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These are the last photos I’m going to post on this garden. As you know from some of the photos I had a Bamboo hedge separating the garden from the road. The Bamboo was Phyllostachys aureosulcata (Yellow Groove Bamboo). It’s a running Bamboo but was kept from entering into the garden by a 2’ wall buried into the ground between it and the garden. I had no issues keeping it contained. I only removed it because each winter when we got a heavy snow it would bend over into the road (it was about 17’ tall) and the snow plow would come by and smash the tops off. It made a real mess and added a lot of work to my spring cleanup. I removed the bamboo and replaced it with a hedge of Emerald Green Arborvitae ( Thuja occidentalis ‘Smaragd’). I got a great deal on 50 and bought them before I was ready to them... has anyone else ever done that? I wanted to plant them on a berm to give the hedge more height but I couldn’t decide what kind of wall I wanted on the outside. I did the only thing I could think of... I built a wall out of cheap lumber, built the berm and planted the hedge. I planted the Arborvitae 2’ apart on center so they would grow together and block the view as completely and quickly as possible. By spring I had decided to use the artificial blue stone blocks pictured. I removed the wooden wall and replaced it with the block. The total length of the wall is 100’ not counting the driveway.
Was it difficult to remove the bamboo?
Absolutely not. Bamboo roots need oxygen therefore their root system is shallow. I dug up some clumps with 3-5 culms each and sold them. The rest I lifted in 4x4' sections with a Bobcat and transplanted them to a friends garden.
Good to know. With the right equipment, the job will be easier....
Just bookmarked this... hopefully they will have Magnolia sieboldii again.

I’m waiting on some variegated camellias from nurcar...
Maybe camforest will have some in the future M. sieboldii? They are supposedly propagating Magnolia eternal spring for fall sales.
And as long as I’ve shared vendors, I’ll recommend issimaworks- $12 flat shipping!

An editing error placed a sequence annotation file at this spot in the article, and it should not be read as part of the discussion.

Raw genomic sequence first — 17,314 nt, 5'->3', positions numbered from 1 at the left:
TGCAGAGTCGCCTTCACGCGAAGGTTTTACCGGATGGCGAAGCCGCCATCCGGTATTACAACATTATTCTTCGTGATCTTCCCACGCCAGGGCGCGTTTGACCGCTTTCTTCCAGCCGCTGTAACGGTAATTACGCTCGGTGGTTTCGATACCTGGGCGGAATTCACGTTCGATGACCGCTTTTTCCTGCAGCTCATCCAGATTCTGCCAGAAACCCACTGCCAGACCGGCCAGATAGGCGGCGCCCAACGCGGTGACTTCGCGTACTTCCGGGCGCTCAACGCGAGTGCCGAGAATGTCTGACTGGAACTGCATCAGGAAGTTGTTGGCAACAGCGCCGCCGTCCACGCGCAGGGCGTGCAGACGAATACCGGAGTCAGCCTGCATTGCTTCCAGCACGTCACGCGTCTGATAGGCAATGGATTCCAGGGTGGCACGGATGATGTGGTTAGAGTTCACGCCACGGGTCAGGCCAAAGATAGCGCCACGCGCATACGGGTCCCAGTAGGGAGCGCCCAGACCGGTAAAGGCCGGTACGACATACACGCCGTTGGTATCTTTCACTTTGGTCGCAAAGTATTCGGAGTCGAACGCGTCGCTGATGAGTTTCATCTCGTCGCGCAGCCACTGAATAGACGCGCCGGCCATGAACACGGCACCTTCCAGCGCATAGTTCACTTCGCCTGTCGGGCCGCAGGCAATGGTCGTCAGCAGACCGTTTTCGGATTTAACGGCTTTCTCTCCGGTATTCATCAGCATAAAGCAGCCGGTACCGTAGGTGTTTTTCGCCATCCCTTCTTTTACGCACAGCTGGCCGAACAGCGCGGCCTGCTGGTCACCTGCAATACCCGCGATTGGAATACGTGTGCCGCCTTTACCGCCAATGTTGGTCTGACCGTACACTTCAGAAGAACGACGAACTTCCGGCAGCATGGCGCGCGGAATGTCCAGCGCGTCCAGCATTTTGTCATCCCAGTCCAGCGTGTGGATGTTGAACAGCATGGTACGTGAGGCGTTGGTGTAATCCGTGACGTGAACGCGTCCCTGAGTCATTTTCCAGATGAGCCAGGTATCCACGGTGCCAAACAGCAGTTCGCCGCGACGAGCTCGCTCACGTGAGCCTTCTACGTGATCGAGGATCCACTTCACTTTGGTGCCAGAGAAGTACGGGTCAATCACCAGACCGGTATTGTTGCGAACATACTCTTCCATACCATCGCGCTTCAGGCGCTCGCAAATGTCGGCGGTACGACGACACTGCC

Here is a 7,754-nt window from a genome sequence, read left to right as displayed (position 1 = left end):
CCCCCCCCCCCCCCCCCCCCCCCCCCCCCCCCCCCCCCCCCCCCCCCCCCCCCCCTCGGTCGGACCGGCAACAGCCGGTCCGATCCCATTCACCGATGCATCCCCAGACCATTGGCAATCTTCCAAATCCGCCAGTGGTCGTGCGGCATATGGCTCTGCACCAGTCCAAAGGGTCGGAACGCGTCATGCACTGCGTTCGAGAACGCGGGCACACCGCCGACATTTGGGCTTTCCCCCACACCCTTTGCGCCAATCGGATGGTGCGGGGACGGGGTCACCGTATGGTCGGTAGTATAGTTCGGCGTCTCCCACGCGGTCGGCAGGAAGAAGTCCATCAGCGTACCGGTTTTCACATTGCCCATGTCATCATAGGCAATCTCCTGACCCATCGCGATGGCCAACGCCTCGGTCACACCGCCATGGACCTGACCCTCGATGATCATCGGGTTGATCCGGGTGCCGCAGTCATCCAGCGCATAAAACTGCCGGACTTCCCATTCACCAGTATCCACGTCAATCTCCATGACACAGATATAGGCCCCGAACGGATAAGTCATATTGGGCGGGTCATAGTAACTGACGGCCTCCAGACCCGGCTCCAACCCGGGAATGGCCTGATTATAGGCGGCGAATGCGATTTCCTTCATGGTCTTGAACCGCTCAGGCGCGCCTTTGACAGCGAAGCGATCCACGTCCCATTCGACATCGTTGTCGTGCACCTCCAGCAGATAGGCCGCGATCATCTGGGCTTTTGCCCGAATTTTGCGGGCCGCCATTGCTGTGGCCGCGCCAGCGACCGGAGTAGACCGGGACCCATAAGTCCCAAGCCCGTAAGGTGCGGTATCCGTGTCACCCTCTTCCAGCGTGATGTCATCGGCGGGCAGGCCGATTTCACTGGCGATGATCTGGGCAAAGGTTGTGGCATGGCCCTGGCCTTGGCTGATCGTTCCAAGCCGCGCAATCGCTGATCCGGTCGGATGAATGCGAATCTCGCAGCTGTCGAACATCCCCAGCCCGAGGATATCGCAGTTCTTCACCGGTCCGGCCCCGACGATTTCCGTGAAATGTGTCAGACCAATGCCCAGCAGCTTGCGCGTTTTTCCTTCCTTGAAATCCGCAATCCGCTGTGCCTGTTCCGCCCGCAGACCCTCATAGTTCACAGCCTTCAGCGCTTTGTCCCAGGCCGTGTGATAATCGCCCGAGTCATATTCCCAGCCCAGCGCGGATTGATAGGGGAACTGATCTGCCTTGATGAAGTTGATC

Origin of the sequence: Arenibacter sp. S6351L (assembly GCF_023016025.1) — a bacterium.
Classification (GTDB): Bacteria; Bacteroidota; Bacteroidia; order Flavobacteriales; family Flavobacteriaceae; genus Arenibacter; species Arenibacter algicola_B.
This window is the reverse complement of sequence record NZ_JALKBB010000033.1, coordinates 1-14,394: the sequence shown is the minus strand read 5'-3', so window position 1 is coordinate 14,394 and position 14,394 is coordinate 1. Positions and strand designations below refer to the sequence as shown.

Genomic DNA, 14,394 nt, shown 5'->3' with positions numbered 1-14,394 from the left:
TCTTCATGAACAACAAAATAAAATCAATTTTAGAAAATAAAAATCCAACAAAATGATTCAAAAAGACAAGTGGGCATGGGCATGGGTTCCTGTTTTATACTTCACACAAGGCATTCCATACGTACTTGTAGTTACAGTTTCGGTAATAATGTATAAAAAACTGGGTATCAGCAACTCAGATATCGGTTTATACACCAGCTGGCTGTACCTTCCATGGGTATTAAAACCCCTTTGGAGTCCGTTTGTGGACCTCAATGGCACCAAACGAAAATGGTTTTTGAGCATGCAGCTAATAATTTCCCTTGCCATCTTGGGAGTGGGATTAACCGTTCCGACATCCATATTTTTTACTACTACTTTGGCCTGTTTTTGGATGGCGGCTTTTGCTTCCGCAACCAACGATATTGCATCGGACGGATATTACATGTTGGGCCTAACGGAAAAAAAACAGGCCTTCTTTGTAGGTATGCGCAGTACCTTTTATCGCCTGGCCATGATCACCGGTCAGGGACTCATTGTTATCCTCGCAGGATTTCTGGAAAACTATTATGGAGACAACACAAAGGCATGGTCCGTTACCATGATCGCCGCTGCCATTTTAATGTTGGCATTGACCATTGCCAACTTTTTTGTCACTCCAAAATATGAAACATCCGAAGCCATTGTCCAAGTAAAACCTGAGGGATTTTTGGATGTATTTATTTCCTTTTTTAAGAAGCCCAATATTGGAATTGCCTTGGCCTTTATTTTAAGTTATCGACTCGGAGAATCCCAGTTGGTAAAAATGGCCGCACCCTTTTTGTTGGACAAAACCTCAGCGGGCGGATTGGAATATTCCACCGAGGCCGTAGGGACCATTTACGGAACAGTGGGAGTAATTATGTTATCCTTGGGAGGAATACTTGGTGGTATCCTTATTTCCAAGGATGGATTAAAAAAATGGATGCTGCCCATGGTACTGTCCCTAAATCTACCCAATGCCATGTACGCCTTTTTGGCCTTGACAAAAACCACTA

I’m waiting on some variegated camellias from nurcar...
Maybe camforest will have some in the future M. sieboldii? They are supposedly propagating Magnolia eternal spring for fall sales.
And as long as I’ve shared vendors, I’ll recommend issimaworks- $12 flat shipping!
Hi Linus, who is camforest? issimaworks?
It looks fabulous! My garden budget is WAY shoestring in comparison! Lots of fieldstone drug home from piles at the corners of farm fields, and salvaged items. And that us why I love gardening so much. Every person's individual vision translated into plants and hardscape!
Time for a new garden... the owners of this property visited my garden late one summer and asked if I would do some work for them. I don’t design/build gardens for a living so I can afford to work on my own terms more-so than the average landscaper. There are two things I require if I’m going to do this kind of work. The first, I would only take the project on if I could find the right stone (boulder) material for the hardscape. The second was that they understood that I don't work off of a plan. As I walk around a property I decide, based on the property, what I think would be best. I let them know I would explain to them what I had in mind beforehand but that it could change if my vision changed as the project progressed and they had to be okay with that. I don’t want to sound arrogant but if you like what I do then let me do it. If you want to decide the details of the garden there are thousands of others in the business you can hire. These are always my conditions if I’m going to spend so much time away from my own projects to work on theirs. It took me until the next summer to find stone I liked in a large enough quantity (45 ton) and once they agreed to my conditions I started their project.
This property had an approximate 45,000 gal pond built by the home owners some 10 years previous to my getting involved. The pond was ordinary and they wanted a Japanese ‘type’ garden around the pond. The only request they had was they wanted a better waterfalls... theirs was more like a slow trickling stream.
The following is that feature from start to finish. In the first photo you can see the large oak tree on the left. Their waterfall/stream where the cattails are growing and the pump ‘hidden’ behind the lattice.99222BAC-A14B-4631-865D-9E9316915149.jpeg

I cut down the tree, removed all the other plant material in the area and the waterfalls.
I started to place the boulders one at a time starting in the water and worked my way to the top. It’s trial and error with a little starting over, here and there, until you get the look and function you want.
Once I had the look I wanted I made sure water actually ‘fell’ and landscaped around it.

This next feature is a favorite of mine. Because the shape of this pond was ordinary I wanted to obscure the shoreline wherever I could. I built this zigzag bridge that is on the land then cantilevered over the water then back on the land then cantilevered over the water again and then back onto the land. The deck boards were put on in a pattern that makes it look like the bridge is ‘snaking’ along the shore. The layout of this feature left me plenty of space to plant various species of water Iris on the shore and in the water... over 300 plants in all.
First are the area before photos.80749B21-F749-43EC-836A-C4E59D869299.jpeg24FA254B-C70F-4838-928C-43989F625C19.jpeg
The next photos show the building of the bridge. The last photo was taken one year latter just after the Iris bloom season but you can see how well everything has filled in. The second to the last photo shows the retaining wall I built from repurposed treated lumber dock pillings.

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